Assuming I find all the broken components and fix them, anyone have any idea what caused the rectifier to blow in the first place? I want to hope that it's just that relay right next to it that failed, but this is probably naive of me. That relay has something to do with the emergency stop switch, maybe it does something more but looks to me like it cuts power to the motor without cutting power to the board.
-George
 

MaxHeadRoom

Joined Jul 18, 2013
19,163
If replacing offending items, I would power up with the motor disconnected at first, and see if it hangs in OK.
The motor itself can usually be tested simply by using an automotive battery.
Max.
 

Thread Starter

RegentFlaw

Joined Nov 13, 2019
3
In case anyone ever google searches this, I was able to get the treadmill working. Terms: Life Fitness A080-92209-B000 9100HR 9500HR

First thing I did was replace the DF06 diode bridge, the relay, and the capacitor and I was able to get the service LEDs to light up for the first time, but only when the emergency off was engaged. The relay I replaced is the real emergency off switch, and it sends some small current to the logic part of the board when the emergency off is engaged.

Once I disengaged emergency-off, I could hear the relay click but the board LEDs would lose power again. So I tested out that side of the relay, and found that there's another set of 4 diodes in a bridge rectifier configuration on the motor side of the relay. Two of those diodes were open circuit, unfortunately these were in the IGBT module itself. Testing the IGBTs in the module without any charge on the gates didn't reveal short-circuits so I assumed the IGBTs were ok.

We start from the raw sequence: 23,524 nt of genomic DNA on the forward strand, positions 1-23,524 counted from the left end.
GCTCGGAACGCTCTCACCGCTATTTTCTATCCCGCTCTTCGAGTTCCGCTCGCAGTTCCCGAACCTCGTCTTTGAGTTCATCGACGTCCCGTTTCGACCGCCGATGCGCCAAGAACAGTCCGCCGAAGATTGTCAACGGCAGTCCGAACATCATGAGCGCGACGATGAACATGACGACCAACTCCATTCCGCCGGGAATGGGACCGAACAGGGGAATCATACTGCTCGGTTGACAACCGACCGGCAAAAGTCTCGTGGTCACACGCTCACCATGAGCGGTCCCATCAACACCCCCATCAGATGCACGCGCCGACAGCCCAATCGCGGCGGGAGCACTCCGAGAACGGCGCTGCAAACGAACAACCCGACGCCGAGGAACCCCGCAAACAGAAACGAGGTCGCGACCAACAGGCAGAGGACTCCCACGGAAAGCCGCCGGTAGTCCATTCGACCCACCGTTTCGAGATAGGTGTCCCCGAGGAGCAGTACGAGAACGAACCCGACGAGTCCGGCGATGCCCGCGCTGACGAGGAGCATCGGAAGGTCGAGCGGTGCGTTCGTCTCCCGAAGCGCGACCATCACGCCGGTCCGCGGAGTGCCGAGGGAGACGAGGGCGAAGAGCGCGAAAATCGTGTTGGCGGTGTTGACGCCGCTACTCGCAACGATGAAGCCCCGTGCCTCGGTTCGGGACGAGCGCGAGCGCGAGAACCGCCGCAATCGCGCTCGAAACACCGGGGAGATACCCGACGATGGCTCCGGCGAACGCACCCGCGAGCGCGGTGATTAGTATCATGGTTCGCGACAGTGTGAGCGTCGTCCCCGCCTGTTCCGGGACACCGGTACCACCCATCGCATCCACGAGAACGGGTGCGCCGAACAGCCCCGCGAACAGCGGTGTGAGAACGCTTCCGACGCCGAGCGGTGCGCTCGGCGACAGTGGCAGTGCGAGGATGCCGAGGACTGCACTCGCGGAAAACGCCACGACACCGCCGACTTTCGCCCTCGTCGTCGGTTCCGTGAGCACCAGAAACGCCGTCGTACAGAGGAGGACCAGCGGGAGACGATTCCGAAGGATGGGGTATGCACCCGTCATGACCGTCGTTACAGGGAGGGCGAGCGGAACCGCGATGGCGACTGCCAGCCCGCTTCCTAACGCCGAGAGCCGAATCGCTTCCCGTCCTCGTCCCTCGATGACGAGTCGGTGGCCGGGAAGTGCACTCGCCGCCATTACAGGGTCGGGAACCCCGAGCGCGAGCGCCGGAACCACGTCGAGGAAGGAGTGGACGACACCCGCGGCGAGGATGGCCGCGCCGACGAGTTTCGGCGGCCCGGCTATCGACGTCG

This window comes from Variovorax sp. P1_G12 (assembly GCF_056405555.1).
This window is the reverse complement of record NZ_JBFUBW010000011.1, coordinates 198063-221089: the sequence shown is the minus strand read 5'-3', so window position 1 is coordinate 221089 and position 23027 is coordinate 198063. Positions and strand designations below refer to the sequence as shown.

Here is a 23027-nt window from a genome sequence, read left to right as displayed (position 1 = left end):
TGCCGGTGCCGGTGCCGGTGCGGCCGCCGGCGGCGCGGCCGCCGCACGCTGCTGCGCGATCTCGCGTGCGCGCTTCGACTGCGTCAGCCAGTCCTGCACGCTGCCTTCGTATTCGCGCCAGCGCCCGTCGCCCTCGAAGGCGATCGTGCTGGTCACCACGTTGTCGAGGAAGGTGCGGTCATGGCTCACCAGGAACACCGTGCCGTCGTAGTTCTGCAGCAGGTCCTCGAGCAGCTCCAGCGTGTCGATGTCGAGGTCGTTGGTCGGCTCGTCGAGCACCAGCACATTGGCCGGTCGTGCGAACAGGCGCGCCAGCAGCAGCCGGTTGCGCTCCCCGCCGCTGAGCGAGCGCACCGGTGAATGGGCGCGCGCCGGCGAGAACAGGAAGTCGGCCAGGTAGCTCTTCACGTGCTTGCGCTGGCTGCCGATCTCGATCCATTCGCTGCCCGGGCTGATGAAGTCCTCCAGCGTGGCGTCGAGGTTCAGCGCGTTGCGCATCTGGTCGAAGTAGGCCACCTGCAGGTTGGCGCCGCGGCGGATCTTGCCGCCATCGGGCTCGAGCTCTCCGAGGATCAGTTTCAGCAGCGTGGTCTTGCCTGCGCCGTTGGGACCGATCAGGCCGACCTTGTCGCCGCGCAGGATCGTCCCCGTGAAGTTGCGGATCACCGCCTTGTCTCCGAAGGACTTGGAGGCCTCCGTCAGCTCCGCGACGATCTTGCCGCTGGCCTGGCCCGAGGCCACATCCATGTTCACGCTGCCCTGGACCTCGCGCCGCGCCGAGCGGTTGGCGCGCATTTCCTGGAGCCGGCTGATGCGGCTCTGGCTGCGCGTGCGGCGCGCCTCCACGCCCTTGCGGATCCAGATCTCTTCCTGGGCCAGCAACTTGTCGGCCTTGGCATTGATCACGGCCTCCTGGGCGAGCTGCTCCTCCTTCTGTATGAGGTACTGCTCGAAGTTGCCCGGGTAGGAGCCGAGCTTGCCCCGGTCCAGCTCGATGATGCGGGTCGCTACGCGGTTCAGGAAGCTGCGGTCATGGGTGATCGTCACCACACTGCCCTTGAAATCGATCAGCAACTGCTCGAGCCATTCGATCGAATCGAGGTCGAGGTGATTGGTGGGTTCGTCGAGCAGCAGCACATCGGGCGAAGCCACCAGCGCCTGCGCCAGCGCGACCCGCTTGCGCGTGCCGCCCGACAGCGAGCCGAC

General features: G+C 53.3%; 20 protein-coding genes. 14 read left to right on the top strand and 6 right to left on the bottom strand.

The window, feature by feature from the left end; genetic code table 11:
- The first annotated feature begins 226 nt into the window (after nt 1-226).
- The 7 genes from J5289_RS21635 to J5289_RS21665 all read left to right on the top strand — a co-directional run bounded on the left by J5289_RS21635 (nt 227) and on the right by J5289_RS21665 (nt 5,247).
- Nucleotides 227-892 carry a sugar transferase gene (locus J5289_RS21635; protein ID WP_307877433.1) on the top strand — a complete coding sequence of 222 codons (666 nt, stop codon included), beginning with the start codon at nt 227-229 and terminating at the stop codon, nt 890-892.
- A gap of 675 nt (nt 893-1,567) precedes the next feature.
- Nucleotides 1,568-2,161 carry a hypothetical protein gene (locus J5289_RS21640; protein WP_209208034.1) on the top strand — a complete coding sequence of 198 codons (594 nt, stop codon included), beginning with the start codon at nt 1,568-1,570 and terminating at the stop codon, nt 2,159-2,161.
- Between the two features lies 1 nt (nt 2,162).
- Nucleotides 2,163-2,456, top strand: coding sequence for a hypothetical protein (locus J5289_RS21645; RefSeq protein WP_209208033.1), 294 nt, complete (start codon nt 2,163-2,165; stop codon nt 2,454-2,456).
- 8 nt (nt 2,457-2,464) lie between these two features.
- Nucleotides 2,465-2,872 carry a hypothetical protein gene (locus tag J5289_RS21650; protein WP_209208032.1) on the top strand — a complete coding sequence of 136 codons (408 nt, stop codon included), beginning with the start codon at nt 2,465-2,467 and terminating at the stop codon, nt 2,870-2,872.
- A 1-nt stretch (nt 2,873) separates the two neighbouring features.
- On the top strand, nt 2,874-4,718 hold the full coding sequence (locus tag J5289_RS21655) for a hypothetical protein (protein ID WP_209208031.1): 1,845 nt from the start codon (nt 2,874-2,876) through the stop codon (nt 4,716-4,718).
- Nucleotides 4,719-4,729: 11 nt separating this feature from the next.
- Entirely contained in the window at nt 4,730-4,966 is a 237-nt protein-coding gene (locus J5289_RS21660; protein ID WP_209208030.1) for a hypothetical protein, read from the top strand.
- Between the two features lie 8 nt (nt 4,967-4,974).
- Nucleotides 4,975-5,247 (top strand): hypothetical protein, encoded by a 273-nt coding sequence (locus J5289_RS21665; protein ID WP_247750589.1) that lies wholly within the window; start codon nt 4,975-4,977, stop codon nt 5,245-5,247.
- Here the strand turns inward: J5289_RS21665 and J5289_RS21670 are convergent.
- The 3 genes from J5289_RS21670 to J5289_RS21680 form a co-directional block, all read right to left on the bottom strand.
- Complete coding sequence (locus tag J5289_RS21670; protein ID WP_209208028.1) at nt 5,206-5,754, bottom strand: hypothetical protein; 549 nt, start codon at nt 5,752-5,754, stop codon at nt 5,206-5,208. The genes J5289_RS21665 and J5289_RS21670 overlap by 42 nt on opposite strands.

So, the relay was somehow broken, and the rectifiers on both sides of the relay had blown diodes. On the emergency-off->engaged side current goes through the DF06 rectifier part, to a capacitor in parallel with the RF transformer to power the low voltage logic parts. On the emergency-off->disengaged side, the amps go through the voltage doubler and the motor and ultimately to that same RF transformer to power the logic.

Probably unwisely, I decided to replace the broken diodes living in the IGBT module with loose 20A diodes I purchased from mouser. See in this album, my loose diodes are near the middle of the board:
After replacing those diodes on the motor side of the relay, the treadmill works as expected. I did not try without the motor as the thermal cutout switch has to be connected to get power to anything. I assume, though, I can just short these pins together to simulate the real motor, and perhaps connect the phases to 3 60W light bulbs? I kind of want to do more testing to make sure all 3 phases are working, but for now I'll just test by using the treadmill over the next few days. Maybe my repair will fail due to bad soldering job or if my replacement diodes are not up to par.

Parts replaced:
DF06 Rectifier: $0.50
22uF Capacitor: $1.20
Two 20A diodes: $1.60 each
Relay: $16
 

MaxHeadRoom

Joined Jul 18, 2013
19,163
The module appears to made for a 3phase supply, in this case, just two sections of the 3ph bridge are operating for 1ph mode.
Ideally if replacing the defective diodes, use high speed versions.
Looks as though it could be a BLDC driver.
Max.
 
Top